MT-3: Focus studies of medical tests on patient-centered outcomes, using rigorous study designs with a preference for randomized controlled trials.
A prospective randomized design should be used when possible to assess the diagnostic, prognostic, predictive, and/or therapeutic outcomes of testing. If a nonrandomized design is proposed, a rationale for using an observational study (or modeling and simulation) should be provided, and efforts to minimize confounding documented.
SR-1: Adhere to National Academy of Medicine (NAM) standards for systematic reviews of comparative effectiveness research, as appropriate.
Systematic reviews, which critique and synthesize the existing literature, can also identify evidence gaps and inform decisions of how to address these gaps. Existing standards for systematic reviews developed by credible authorities, such as the Cochrane Collaboration and the Agency for Healthcare Research and Quality, vary somewhat in their recommended approaches. The PCORI Methodology Committee endorses the standards issued by the NAM in 2011 but recognizes both the importance of conducting systematic reviews consistent with updates to best methodological practices and that there can be flexibility in the application of some standards without compromising the validity of the review, including the following:
- Searches for studies reported in languages other than English are not routinely recommended but may be appropriate to some topics.
- Dual screening and data abstraction are desirable, but fact-checking may be sufficient. Quality control procedures are more important than dual review per se.
- Independent librarian peer review of the search strategy is not required; internal review by experienced researchers is sufficient.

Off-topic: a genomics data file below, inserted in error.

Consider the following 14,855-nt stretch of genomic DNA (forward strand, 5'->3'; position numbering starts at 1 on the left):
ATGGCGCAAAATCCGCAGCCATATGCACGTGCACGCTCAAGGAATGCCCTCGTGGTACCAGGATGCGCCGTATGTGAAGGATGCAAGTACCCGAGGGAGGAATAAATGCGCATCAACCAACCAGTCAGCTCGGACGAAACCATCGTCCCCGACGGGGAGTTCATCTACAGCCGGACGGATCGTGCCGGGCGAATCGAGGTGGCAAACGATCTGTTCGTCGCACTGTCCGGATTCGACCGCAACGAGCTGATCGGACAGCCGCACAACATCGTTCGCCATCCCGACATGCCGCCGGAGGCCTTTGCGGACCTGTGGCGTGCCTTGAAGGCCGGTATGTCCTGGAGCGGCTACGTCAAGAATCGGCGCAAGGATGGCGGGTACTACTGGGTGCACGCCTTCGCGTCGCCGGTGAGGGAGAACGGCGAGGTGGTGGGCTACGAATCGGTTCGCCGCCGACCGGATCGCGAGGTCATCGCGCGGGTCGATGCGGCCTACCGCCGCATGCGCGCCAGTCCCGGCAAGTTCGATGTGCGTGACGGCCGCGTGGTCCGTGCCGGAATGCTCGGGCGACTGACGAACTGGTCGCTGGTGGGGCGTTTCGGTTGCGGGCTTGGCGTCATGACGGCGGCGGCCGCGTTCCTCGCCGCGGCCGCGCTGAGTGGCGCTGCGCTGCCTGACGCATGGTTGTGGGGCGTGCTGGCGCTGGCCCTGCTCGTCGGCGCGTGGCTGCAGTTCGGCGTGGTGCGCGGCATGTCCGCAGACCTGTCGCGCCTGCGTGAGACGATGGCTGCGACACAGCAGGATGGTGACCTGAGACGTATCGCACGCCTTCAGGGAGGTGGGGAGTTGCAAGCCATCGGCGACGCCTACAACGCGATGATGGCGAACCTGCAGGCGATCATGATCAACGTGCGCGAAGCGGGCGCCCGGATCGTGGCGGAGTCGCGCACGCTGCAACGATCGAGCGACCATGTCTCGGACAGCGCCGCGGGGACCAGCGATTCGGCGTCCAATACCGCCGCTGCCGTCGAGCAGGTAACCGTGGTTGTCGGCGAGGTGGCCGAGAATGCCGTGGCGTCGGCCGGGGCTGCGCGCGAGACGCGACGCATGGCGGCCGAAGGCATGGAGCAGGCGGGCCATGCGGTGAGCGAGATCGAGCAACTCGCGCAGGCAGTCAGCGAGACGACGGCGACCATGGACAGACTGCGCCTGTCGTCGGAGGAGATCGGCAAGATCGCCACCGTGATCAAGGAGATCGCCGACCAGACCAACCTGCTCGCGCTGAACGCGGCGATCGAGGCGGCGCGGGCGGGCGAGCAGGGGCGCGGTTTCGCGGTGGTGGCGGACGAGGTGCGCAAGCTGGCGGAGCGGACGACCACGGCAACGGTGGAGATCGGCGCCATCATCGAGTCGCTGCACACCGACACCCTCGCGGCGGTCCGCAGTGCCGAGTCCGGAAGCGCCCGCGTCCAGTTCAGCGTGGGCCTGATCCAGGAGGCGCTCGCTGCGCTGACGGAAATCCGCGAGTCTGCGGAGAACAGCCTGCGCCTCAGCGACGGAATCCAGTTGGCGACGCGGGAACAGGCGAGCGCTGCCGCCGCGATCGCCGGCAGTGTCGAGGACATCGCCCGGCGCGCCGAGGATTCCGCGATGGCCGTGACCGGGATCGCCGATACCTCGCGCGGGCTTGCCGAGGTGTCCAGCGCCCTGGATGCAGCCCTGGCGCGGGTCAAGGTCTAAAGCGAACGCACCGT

Researchers should describe and justify any departures from the 2011 NAM standards (e.g., why a particular requirement does not apply to the systematic review).
RC-1: Specify whether the study objectives, the interventions, and the primary outcomes pertain to the cluster level or the individual level.
Describe (1) the target population of clusters and individuals to which the study findings will be generalizable and (2) the clusters to be randomized and the subjects to be enrolled in the trial.
RC-2: Justify the choice of cluster randomization.
Describe the benefits and disadvantages of cluster randomization versus individual-level randomization for the proposed research. Cluster randomization should be substantiated by a sound theoretical and conceptual framework that describes the hypothesized causal pathway (see CI-1). Cluster randomization generally is applicable in the following instances:
- An intervention is delivered at the cluster level.
- An intervention changes the physical or social environment.